By inference, the question we should ask ourselves about any war is whether we would go. Would we fight the battle with our own lives in the balance, or the lives of our children or our grandchildren? No one chooses to die on the battlefield, but people will go to battle when they feel threatened or are passionate about a war’s justification. Citizens will fight to protect themselves and their families and their homeland. Maimonides insinuates that people vote on the righteousness of a war with their personal military service. When endangered, people step forward. When ambivalent, they don’t.
3.Thirdly, Maimonides asserts that the thrust towards peace must be the goal prior to, during, and after any war. Peace must be pursued with all available means, energy and purpose.
“Prior to attacking a town,” the Torah requires, “you must offer terms for peace.” Maimonides reminds us, “When Joshua conquered the land of Israel, which had been promised, he sent the Canaanite nations who dwelt there three letters urging them not to fight, but to accept peace and avoid the loss of life.” (Hilchot Melachim 6.5) And he further adds that “sensitivity to human life….must be present even in war. A Jewish army is not permitted to surround an enemy on all four sides. Those who want to run away must be permitted to do so,” thereby preventing the unnecessary loss of life. (Hilchot Melachim 6.7)
On these holy days, we apply this long -defended Jewish tradition to the wars in Iraq and Israel. We ask these questions:
1.Are these a milchemet mitzvah, defensive wars? Are these wars fought against an attacking enemy? Are we, here in America, or there in Israel, in imminent danger of armies massed on our borders or pointing their rockets at us? Is this a war against an immediate threat?
2.Is it a war about which we care so much that we would put ourselves or our children or grandchildren on the front line?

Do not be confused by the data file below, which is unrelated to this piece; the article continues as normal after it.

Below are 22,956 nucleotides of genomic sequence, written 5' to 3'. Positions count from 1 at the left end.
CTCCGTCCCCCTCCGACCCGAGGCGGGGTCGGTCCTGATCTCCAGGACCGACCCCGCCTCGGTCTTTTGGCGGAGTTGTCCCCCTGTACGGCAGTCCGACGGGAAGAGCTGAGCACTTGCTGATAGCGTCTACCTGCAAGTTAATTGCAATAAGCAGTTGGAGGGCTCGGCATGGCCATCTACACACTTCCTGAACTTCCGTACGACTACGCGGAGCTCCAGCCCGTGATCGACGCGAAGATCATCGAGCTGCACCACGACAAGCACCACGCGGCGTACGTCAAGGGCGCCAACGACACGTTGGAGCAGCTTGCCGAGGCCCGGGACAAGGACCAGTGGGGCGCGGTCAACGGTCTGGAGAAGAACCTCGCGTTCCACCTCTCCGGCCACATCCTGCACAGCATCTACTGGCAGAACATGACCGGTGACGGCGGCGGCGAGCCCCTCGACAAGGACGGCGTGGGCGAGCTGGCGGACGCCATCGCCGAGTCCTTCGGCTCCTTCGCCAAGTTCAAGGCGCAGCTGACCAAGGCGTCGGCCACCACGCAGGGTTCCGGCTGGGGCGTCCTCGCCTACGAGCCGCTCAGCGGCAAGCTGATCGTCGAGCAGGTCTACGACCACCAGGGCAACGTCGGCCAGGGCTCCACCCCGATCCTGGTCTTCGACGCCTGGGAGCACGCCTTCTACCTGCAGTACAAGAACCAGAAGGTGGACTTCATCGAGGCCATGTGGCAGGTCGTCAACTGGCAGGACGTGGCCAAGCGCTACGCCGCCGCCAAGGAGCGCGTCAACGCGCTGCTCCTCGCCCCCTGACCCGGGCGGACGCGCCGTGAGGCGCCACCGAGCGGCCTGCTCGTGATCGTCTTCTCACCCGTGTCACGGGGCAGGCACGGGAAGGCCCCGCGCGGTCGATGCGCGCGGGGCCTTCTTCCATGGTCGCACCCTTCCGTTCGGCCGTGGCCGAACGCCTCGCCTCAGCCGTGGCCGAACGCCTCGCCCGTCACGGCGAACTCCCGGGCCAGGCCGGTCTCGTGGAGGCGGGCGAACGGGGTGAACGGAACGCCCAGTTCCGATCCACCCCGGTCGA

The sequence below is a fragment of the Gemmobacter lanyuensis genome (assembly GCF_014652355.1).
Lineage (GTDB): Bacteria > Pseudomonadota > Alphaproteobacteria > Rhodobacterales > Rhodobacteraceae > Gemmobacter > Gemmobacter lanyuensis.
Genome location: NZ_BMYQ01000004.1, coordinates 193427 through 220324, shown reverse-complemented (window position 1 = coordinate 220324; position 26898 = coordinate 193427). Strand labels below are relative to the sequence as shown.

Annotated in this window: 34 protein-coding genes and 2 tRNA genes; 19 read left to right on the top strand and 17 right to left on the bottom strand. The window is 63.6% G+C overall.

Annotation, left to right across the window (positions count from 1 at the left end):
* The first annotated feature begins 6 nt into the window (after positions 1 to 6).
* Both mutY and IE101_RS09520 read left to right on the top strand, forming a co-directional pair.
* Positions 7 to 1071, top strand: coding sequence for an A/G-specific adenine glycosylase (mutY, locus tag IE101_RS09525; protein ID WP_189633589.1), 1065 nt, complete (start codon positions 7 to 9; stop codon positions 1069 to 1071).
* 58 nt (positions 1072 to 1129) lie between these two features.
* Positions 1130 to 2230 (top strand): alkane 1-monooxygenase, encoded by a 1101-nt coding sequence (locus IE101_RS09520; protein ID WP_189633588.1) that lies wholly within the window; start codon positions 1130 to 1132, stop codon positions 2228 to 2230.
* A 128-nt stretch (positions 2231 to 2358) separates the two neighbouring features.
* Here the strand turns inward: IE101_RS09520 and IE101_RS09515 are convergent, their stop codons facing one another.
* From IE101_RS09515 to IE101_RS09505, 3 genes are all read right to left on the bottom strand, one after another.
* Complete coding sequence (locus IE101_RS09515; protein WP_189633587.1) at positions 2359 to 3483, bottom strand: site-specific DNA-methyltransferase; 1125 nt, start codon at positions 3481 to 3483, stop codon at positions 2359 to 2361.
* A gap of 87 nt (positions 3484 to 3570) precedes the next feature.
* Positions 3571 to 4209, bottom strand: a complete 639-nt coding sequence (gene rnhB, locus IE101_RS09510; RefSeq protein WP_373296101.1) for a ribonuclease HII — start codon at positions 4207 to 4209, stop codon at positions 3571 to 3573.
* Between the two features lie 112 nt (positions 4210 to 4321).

3.Is it a war that offers a hint of amelioration, negotiation, hope or peace? Is it leading to a better world or a better time?
Good people, very good people may answer these questions differently.
From the very beginning, a national debate about Iraq has raged as to whether the war should ever have been fought. For some of us in this sanctuary, the almost 2700 United States service men and women who have died on the streets of Baghdad and in the alley ways of Fallujah are the price we must pay, and the over 6000 violent Iraqi civilian deaths, recorded in July and August alone, are the price the Iraqis must pay, for the birthing of democracy. For others of us in this sanctuary, the thousands of young American service men and women who will carry their wounds of battle for the rest of their lives are sad, but necessary martyrs in a preemptive strike against terrorists who would otherwise be massacring us. And, for others in this nation, the Iraqi conflict is a shameful national catastrophe.
We knew that terrorists had launched a war against us. September 11th, the still gaping wound where the World Trade Center stood, the constant reminders at airport security, regular police presence in front of our own synagogue remind us that there are terrorists who hunger to hurt us. We need to respond with vigilance, intelligence and firm national will and even force when and where it is proper.
Applying Maimonides first principle to this war, it didn’t make sense to many Americans that Iraq was the proper battlefield against terrorism, that it was from Iraq that terror attacks were being launched or formulated. For them the Iraqi war is not a milchemet mitzvah. On the other hand, for those who do believe that our presence in Iraq is effectively disabling terrorists, then of course, this is a proper war, most definitely a milchemet mitzvah. Each of us needs to decide.
As to Maimonides second principle regarding compulsory conscription, most of us in this sanctuary will, thankfully, not know death in the Iraqi war. For the most part, it is not our sons and daughters who will be torn from the fabric of our family life. We are not the ones who are volunteering as soldiers or marines to search for roadside bombs or, failing to find them, be shredded to pieces. In fact, because there is no military draft and no feeling of shared sacrifice on the battlefield, protests against the war in Iraq are muted and most Americans will need not bury a child killed in action.
We ask ourselves, does the measure of personal service as a gauge support this war? According to our tradition, you know best about war by your instinct as to whether you would personally go to battle.